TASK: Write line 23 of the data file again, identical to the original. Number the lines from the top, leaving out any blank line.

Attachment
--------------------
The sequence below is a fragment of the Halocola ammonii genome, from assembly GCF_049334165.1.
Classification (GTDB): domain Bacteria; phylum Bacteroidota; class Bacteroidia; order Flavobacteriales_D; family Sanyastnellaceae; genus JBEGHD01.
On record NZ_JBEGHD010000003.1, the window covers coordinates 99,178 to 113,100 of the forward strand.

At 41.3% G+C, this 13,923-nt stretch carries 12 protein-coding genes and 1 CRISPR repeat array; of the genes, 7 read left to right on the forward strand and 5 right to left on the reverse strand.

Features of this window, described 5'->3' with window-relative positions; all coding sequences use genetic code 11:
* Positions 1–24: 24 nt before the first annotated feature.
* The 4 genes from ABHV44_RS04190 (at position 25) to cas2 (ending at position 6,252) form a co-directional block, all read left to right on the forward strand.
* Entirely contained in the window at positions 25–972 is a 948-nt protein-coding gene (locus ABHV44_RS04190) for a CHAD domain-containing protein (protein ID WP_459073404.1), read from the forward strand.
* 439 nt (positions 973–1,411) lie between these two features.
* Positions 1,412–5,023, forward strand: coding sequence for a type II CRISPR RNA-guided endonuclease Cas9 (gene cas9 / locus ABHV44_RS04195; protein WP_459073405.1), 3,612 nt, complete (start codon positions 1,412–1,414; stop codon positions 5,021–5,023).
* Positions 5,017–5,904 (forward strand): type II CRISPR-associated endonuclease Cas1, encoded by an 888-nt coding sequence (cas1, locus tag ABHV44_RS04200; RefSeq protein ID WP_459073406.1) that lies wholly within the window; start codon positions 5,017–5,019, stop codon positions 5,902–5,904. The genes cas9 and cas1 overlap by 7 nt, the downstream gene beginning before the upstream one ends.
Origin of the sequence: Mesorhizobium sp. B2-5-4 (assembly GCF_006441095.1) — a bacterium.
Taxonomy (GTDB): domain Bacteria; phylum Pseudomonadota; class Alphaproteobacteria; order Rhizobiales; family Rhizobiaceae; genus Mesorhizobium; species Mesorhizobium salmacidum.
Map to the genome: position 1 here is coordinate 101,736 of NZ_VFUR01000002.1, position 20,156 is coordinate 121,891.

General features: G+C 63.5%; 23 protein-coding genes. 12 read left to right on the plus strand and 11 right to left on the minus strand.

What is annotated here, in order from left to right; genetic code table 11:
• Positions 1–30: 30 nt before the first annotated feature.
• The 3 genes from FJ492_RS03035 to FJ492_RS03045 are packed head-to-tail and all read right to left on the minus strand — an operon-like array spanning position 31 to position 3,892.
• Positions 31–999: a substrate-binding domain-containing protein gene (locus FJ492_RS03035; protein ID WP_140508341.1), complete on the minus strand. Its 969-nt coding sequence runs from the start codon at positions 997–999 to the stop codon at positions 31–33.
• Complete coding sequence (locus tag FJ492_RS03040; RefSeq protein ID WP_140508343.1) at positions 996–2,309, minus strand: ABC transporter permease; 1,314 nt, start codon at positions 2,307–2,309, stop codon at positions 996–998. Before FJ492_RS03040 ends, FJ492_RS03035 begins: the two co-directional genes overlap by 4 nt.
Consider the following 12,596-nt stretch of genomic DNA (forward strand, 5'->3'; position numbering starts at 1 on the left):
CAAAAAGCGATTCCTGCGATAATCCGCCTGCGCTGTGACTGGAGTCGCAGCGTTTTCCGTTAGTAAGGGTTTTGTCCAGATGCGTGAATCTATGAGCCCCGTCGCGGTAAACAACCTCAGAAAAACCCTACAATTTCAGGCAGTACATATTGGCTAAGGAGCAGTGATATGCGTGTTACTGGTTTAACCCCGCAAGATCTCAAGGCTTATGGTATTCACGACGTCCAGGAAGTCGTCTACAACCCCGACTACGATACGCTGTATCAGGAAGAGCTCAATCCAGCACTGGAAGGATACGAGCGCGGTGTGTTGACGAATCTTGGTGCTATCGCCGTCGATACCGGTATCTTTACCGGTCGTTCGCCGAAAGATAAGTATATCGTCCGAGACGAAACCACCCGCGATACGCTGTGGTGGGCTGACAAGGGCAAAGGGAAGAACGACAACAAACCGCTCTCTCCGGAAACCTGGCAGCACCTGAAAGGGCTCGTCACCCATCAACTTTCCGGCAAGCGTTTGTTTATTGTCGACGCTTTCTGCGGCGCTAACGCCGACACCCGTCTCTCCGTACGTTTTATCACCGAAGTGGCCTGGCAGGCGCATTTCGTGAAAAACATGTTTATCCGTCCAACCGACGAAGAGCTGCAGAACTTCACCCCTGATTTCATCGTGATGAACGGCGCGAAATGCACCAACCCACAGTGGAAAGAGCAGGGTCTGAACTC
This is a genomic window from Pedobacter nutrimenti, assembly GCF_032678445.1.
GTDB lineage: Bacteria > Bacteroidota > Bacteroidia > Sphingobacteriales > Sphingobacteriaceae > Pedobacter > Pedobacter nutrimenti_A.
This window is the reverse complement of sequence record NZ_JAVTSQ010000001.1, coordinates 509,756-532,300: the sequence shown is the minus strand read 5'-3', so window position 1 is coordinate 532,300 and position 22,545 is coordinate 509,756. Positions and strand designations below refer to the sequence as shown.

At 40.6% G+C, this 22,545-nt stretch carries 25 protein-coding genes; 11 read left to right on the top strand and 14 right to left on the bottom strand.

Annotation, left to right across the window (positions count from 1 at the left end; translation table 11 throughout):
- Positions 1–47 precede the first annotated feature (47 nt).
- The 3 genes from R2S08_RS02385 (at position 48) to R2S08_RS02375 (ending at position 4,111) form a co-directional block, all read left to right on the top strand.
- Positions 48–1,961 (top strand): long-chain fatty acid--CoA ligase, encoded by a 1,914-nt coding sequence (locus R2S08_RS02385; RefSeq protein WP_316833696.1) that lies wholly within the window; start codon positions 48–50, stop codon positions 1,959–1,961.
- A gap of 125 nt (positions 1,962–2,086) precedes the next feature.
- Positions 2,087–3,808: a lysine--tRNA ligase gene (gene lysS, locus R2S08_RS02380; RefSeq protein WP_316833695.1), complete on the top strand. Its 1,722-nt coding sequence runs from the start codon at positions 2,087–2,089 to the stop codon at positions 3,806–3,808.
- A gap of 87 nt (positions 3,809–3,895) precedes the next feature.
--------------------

This is a genomic window from Pedobacter nutrimenti, assembly GCF_032678445.1.